She then pulled up the last few roots of a surviving guisador plant. The prolonged flooding had killed the rest of these along with her cocona, pijuayo, and achiote plants. The guisador and cocona would recover in four to six months, but it would take three years or more before new achiote and pijuayo trees would grow back near her home. In the meantime, she would need to go to the higher forest to collect the leaves and fruits she needed to make green, red and orange dyes. Rosa and Romelia then sliced, grated, and pounded the fruit, roots, and bark they had collected with some help from the GVU students. They put each batch in an aluminum pot and boiled them with a handful of chambira for five to fifteen minutes. The guisador turned its fiber a deep golden yellow, the ovos produced a dark red, and the huito turned its chambira black. Romelia added some fresh guisador to the water from the huito batch and boiled it with some fresh chambira to dye it a dark green. When each batch reached the proper shade, the women took it off the heat, washed it, and then laid the strands over a wooden post to dry in the shade. Laying them in the open sun could dull the color of the newly dyed fiber. When these fibers were ready, Romelia and Rosa each brought out samples of the other colors they had made with other plant dyes including achiote (orange), cumaca (brown), huacamayo caspi (pink), mishkipanga (purple), and huitillo (dark grey). It was a morning of earthly rainbows with diverse colors of chambira, skin tones, and feathers of Romelia’s parrots.
After a quick stop at the RCF lodge to gear up, the whole student group and local materos went back to Chino to survey chambira palms for a few hours. I joined a small team with Lilly from GVU and Ezekiel (Norma’s husband who had driven me to Chino the day before) to record the number of leaves, position and condition of these spiny palms in a large area of purma (secondary forest) where many of the village artisans harvest the cogollos (leaf spears) to make their baskets and other crafts. Periodically my lead pair would also measure the height of a water mark on a tree in our survey area. The flooding didn’t seem to have killed adult chambira trees. Intensive harvesting in this area, though, hadn’t allowed much natural regeneration, and a number of the few young palms we found were dead or dying – apparent victims of the high water. I appreciated the chance to join this crew since it gave me ideas about ways to improve our own chambira surveys with the Ampiyacu native communities. I also got a kick out of seeing a climbing vine whose large leaves were similar to the Philodendron leaf on the Amazon Forest Store logo of the Center for Amazon Community Ecology.
My task for late afternoon was shopping for baskets and other crafts in Chino. Most of the members of the Huacamayo association prepared a “feria” and laid out their wares from their designated spots behind two long tables. I made one quick round to greet every artisan and missed seeing a few of the regulars who were occupied in their field or away from the village in Iquitos. I laid a little white tag in each item that I definitely wanted on the second round, and added a few more to my purchase list on a third time around. The whole student group then arrived to buy a few things for themselves (usually an inexpensive bracelet) or gift (usually a nice basket) to bring home to their parents. When the students were done perusing, I took a picture of every artisan (or sometimes their daughter) with the crafts I had bought from them. These shots give me a nice record of the evolution of the basket designs and the chance to offer people who buy the baskets a photo of the woman who made it in this little Amazon village. As the sun started going down, we went back into the “feria” building and gathered a table for a crash course in speaking English to tourists at a “feria” – an event that happens every week or two when Amazon Adventures brings a group staying at their albergue to visit Chino. I covered the basic greetings, phrases like “How much is that basket?, This basket costs……” and the numbers for the most common prices for their crafts. As expected, a few of the women were painfully shy and too embarrassed to voice our strange-sounding tongue in more than a whisper. Most gave it a valiant effort, and a few showed real potential for connecting with visitors who often spoke little or no Spanish. They all said they would like to practice these things more. When my class ended, the GVU students were wrapping up a volleyball game outside. We then all went to the school where a few of them led a longer class in basic English with about fifteen kids and a few curious adults. They wrote lists of greetings, terms for family members and numbers on the blackboard. Their students dutifully copied them all into their notebooks and repeated them back to the guest teachers. The GVU students then spread around the room to encourage more direct speaking and listening practice with groups of two or three kids. This energetic group finally called it a night after two hours although they clearly wanted more sessions like this. They had all studied English from a little book, but so welcomed the chance to practice it with friendly native speakers.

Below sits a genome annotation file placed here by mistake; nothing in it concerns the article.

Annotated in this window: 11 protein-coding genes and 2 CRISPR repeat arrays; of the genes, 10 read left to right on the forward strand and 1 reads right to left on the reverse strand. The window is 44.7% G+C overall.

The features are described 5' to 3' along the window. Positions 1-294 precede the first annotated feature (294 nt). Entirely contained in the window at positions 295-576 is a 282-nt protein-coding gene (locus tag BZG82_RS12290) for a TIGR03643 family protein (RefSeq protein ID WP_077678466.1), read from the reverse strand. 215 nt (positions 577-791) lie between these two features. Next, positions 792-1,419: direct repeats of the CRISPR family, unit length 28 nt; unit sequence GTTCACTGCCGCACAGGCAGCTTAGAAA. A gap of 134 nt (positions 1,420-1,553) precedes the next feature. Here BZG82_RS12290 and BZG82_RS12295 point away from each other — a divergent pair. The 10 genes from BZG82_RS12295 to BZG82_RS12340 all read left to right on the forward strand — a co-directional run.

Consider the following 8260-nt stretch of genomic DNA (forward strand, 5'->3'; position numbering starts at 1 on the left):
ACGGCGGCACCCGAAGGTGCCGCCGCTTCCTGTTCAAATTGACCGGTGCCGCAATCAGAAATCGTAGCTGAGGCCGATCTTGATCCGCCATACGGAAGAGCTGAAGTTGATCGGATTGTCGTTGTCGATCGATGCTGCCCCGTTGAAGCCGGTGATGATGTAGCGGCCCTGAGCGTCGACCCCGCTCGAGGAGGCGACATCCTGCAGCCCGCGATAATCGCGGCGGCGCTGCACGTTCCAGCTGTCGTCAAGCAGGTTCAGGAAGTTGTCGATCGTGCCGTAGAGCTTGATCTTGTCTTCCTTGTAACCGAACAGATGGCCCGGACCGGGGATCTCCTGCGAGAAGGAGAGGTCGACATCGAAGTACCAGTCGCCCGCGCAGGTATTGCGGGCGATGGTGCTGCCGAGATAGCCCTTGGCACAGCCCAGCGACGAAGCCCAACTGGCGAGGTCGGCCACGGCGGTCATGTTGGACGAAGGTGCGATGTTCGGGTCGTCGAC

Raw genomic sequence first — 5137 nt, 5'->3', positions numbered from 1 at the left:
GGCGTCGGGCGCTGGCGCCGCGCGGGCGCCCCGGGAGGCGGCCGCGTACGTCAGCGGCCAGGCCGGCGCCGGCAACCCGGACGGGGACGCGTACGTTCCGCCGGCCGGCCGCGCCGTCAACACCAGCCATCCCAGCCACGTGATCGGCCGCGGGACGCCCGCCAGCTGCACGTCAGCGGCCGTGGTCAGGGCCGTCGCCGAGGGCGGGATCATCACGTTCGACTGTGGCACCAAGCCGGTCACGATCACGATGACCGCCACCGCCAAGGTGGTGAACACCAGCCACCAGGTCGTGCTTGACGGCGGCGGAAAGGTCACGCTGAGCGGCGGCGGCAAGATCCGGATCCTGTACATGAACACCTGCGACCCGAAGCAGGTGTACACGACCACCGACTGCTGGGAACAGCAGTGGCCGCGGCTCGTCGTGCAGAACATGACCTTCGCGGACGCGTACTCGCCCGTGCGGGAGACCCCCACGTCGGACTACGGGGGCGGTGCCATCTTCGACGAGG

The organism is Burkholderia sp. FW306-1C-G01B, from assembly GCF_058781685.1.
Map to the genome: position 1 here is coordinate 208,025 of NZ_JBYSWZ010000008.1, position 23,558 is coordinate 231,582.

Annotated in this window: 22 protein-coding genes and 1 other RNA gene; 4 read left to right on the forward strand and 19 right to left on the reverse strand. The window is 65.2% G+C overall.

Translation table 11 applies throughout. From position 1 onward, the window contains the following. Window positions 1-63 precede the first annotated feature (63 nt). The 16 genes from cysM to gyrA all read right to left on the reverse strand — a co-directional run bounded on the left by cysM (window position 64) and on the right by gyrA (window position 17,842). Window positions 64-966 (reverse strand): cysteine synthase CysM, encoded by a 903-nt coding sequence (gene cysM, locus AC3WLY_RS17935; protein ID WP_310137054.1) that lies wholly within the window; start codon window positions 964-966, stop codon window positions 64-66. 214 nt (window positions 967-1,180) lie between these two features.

Back at the RCF lodge, it was sort of a night at the movies. Someone had been a tasty batch of popcorn, but my talk about CACE’s work with copal resin and handicrafts was the main attraction. We didn’t have an LCD project on hand, but we managed to get all the students a little closer to a screen by showing it on two laptops spaced apart on the dining table.
I got a couple of hours of sleep on a pad in a one-person tent Jim set up for me in the living room and woke up at 3:30 am a few minutes before my watch alarm went off. I finished packing and brushed my teeth while the night time frogs were still peeping. Gerardo emerged half an hour later and took me to the Sanchez lancha docked next to Chino. I said a quick hi to Norma who was going to Iquitos with her daughter, strung my hammock from rafter to rafter and went back to sleep. I needed some rest after a busy day and a half in Chino.